Tuesday, November 10, 2009

Pedestrian Deaths are Preventable. Demand Safer Streets!

The following guest post was written by Sean Barry with Transportation for America - a national coalition seeking to align our national, state, and local transportation policies with an array of issues like economic opportunity, climate change, energy security, health, housing and community development.


In the last few years, health advocates have increasingly urged Americans to walk, bike and exercise more often, noting regular physical activity is paramount to good health. Unfortunately, a new report released this week by Transportation for America and the Surface Transportation Policy Partnership reveals that walking in many of our communities is far more dangerous than it should be.

Dangerous by Design: Solving the Epidemic of Preventable Pedestrian Deaths (and Making Great Neighborhoods) shows that the level of pedestrian fatalities in the U.S. is roughly equivalent to a jumbo jet going down every month. But there is no national sense of urgency about pedestrian safety.

Under current federal transportation law, projects that benefit pedestrians and bicyclists are labeled “enhancements” and attacked by some as luxuries that detract from core road and highway building.

Current transportation policies vastly shortchange people who walk or bike. Less than 1.5 percent of total federal funds are ultimately spent on pedestrian safety, despite walkers comprising 11.8 percent of all traffic deaths and a comparable percentage of all trips. In this decade alone, 43,000 Americans have died preventable deaths while walking or crossing a street in their community. Although members of every demographic group are affected, ethnic minorities are suffering disproportionately, with African-American fatalities 70 percent higher than whites, and Hispanics 62 percent higher.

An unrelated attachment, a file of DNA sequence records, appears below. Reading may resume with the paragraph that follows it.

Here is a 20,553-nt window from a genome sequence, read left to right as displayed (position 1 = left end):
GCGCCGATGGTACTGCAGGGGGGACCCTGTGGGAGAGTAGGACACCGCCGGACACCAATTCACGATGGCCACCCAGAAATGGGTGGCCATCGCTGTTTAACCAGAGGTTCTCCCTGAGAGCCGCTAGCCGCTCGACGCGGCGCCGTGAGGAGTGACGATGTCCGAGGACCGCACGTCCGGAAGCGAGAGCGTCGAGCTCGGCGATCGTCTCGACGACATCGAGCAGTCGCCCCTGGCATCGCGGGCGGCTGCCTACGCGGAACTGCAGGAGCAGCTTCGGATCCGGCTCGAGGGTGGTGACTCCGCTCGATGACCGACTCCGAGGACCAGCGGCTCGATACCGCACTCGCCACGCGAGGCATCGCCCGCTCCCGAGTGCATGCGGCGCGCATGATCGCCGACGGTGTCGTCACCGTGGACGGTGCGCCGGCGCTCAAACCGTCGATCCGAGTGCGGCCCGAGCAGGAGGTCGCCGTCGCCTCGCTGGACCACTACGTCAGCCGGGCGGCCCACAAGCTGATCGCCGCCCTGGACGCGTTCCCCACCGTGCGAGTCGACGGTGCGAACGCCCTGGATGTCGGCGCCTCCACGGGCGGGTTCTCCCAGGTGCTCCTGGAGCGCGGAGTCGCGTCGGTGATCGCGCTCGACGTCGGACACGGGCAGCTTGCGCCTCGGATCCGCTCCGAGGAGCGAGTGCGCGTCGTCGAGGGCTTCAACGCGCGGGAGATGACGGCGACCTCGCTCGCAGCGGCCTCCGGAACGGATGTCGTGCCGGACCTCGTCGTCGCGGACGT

It should not come as a surprise that our inadequate investment in roads safe for all users adversely affects safety and health. For many Americans, daily physical activity is no longer a part of their daily existence. Seniors, the disabled and low-income Americans who cannot or chose not to drive face limited alternatives. Lower rates of physical activity are linked to rising obesity and pollution from automobiles increases the risks of asthma.

Dangerous by Design ranks America’s major metropolitan areas according to a Pedestrian Danger Index that measures how safe they are for walking. The report also profiles communities across the country that have successfully stepped up and reversed current trends.

In St. Petersburg, FL, for example, a “Vision 2020” planning process resulted in 13 additional miles of sidewalks and 32 rapid-flashing signals at crosswalks, improving driver-yielding compliance by 83 percent. In Charleston, SC, two-thirds of area residents say they are getting more exercise after the launch of a three-mile pedestrian and bike path. And, the installation of 1,600 speed humps in residential Oakland, CA led to a 50 to 60 percent reduction in the odds of injury or death among children walking.

There is growing movement for action in Congress as well. Last year, Sen. Tom Harkin (D-Iowa) and Rep. Doris Matsui (D-CA) introduced the Complete Streets Act. This legislation would ensure that new road projects emphasize safety and accessibility for all users, including pedestrians, bicyclists and transit riders.

Transportation for America is working to arrange a meeting with U.S. Transportation Secretary Ray LaHood, perhaps as soon as next week. At this meeting, we plan to deliver the message from our hundreds of partner organizations and thousands of supporters across the country that safer streets must be a priority.

Sign our petition today and help us send a strong message to the USDOT!

We hope the release of this report will fuel a greater sense of urgency about pedestrian safety and the need for a more balanced transportation policy. With health care remaining in the headlines, let’s convey to our representatives that making our streets safer is no longer just an “enhancement,” but an essential.

1 Comment:

  1. mailmike said...
    good article. Very informative

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